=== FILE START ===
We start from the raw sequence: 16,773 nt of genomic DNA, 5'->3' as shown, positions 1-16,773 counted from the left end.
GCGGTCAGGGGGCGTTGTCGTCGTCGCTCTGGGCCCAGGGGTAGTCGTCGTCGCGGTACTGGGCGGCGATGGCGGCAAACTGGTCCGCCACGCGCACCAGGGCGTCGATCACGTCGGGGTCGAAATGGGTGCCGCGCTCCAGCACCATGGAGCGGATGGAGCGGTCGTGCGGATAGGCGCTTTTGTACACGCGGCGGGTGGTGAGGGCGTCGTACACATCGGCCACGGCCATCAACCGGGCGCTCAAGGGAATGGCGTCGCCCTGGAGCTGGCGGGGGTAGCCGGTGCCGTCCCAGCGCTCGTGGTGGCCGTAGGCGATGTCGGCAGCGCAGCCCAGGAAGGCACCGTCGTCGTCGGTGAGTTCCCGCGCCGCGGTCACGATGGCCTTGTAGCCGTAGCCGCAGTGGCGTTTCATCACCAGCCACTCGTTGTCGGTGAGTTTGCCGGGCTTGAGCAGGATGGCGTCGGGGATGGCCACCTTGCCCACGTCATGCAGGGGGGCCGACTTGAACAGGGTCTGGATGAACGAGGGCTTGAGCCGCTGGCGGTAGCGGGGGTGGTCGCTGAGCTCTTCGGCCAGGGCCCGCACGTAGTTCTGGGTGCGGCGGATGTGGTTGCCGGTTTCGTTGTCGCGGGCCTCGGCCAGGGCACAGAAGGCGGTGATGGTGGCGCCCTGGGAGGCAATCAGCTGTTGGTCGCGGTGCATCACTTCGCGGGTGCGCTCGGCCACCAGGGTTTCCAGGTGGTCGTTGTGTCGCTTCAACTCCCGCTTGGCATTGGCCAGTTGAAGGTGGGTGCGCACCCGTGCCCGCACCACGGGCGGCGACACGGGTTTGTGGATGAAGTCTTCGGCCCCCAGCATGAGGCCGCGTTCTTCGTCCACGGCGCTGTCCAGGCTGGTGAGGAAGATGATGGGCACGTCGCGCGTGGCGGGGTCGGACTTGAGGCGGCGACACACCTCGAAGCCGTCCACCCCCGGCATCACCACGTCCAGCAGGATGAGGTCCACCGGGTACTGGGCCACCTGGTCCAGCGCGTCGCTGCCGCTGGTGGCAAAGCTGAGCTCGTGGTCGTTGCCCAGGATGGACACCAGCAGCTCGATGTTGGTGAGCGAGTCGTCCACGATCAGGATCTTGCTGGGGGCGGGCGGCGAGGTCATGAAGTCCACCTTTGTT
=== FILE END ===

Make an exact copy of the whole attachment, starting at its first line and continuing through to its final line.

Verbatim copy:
We start from the raw sequence: 16,773 nt of genomic DNA, 5'->3' as shown, positions 1-16,773 counted from the left end.
GCGGTCAGGGGGCGTTGTCGTCGTCGCTCTGGGCCCAGGGGTAGTCGTCGTCGCGGTACTGGGCGGCGATGGCGGCAAACTGGTCCGCCACGCGCACCAGGGCGTCGATCACGTCGGGGTCGAAATGGGTGCCGCGCTCCAGCACCATGGAGCGGATGGAGCGGTCGTGCGGATAGGCGCTTTTGTACACGCGGCGGGTGGTGAGGGCGTCGTACACATCGGCCACGGCCATCAACCGGGCGCTCAAGGGAATGGCGTCGCCCTGGAGCTGGCGGGGGTAGCCGGTGCCGTCCCAGCGCTCGTGGTGGCCGTAGGCGATGTCGGCAGCGCAGCCCAGGAAGGCACCGTCGTCGTCGGTGAGTTCCCGCGCCGCGGTCACGATGGCCTTGTAGCCGTAGCCGCAGTGGCGTTTCATCACCAGCCACTCGTTGTCGGTGAGTTTGCCGGGCTTGAGCAGGATGGCGTCGGGGATGGCCACCTTGCCCACGTCATGCAGGGGGGCCGACTTGAACAGGGTCTGGATGAACGAGGGCTTGAGCCGCTGGCGGTAGCGGGGGTGGTCGCTGAGCTCTTCGGCCAGGGCCCGCACGTAGTTCTGGGTGCGGCGGATGTGGTTGCCGGTTTCGTTGTCGCGGGCCTCGGCCAGGGCACAGAAGGCGGTGATGGTGGCGCCCTGGGAGGCAATCAGCTGTTGGTCGCGGTGCATCACTTCGCGGGTGCGCTCGGCCACCAGGGTTTCCAGGTGGTCGTTGTGTCGCTTCAACTCCCGCTTGGCATTGGCCAGTTGAAGGTGGGTGCGCACCCGTGCCCGCACCACGGGCGGCGACACGGGTTTGTGGATGAAGTCTTCGGCCCCCAGCATGAGGCCGCGTTCTTCGTCCACGGCGCTGTCCAGGCTGGTGAGGAAGATGATGGGCACGTCGCGCGTGGCGGGGTCGGACTTGAGGCGGCGACACACCTCGAAGCCGTCCACCCCCGGCATCACCACGTCCAGCAGGATGAGGTCCACCGGGTACTGGGCCACCTGGTCCAGCGCGTCGCTGCCGCTGGTGGCAAAGCTGAGCTCGTGGTCGTTGCCCAGGATGGACACCAGCAGCTCGATGTTGGTGAGCGAGTCGTCCACGATCAGGATCTTGCTGGGGGCGGGCGGCGAGGTCATGAAGTCCACCTTTGTT